Writing about slavery presents special problems–how can a writer deal with something so all-encompassingly evil?
Slavery and its aftermath are human drama still unsettled. Administrators, timekeepers, civil servants, guardians of the state try to revise our understanding of the period and its outcomes. An effort to convince us that the drama is over rages. Some of us insist, and rightly so, that we are now in this drama’s second act, we have not moved beyond the raised curtain, we are still in shock at what we have finally seen.
Confronting Slavery Face-to-face: A twenty-first century interpreter’s perspective on eighteenth-century slavery
And yet, for all that, I am still troubled by the issue: why was a white person teaching about black history?
In virtually every story, loyal slaves reminisce about the era of slavery, and bring harmony to postwar plantations by ushering Southern belles and good Yankee soldiers to reconciliation and matrimony.
Why is there not a more detailed visual record of slavery and even slave life in early America?
In these two almost random cases, the sounds created by African Americans induced in white observers a sense of cultural dissonance, prompting feelings of confusion, disgust, and even horror.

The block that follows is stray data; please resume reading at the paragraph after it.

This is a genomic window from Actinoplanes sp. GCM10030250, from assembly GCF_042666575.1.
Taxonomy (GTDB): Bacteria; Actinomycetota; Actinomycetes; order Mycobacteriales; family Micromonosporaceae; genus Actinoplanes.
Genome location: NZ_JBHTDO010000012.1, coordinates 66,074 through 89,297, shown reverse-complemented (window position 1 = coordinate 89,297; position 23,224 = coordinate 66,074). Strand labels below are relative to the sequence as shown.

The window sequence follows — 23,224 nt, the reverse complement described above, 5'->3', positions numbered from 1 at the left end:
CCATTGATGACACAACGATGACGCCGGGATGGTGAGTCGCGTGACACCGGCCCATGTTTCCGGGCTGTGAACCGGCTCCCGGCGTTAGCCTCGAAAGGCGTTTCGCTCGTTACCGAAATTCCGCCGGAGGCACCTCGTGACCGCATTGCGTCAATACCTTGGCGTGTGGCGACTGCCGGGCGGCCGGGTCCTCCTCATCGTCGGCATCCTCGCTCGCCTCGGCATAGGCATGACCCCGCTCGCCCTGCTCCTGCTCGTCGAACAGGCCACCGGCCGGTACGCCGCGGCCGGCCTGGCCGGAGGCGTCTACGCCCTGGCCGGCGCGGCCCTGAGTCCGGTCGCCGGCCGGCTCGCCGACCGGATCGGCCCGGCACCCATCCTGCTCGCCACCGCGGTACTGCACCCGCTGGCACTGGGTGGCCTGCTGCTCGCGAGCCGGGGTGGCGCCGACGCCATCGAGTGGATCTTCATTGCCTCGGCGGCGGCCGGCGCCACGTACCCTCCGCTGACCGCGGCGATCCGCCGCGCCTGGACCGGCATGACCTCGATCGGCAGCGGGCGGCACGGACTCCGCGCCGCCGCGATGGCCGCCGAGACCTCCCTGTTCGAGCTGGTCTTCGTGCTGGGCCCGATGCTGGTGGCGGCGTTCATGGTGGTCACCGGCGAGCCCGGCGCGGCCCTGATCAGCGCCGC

Part of the reason why courses about slavery and African American culture are so popular in institutions outside the United States, and why so many non-American scholars specialize in black history, is that “race” provides a quick way into America’s soft moral underbelly, laying bare in the starkest of fashions American sanctimony.
Measuring Literature: Digital Humanities, Behavioral Economics, and the Problem of Data in Thomas Piketty’s Capital in the Twenty-first Century
As a literary scholar, I think we need to reevaluate . . . enthusiasm about Piketty’s use of literature as data.
Taken together, the short essays gathered here point out the ways in which numbers and graphs constitute narratives, and insist that data’s stories are just as constructed as those found in words and novels.
If Piketty had turned to literary writing before Austen, he would have found a world teeming with the world-creating energies of overseas trade that economic historians take very seriously.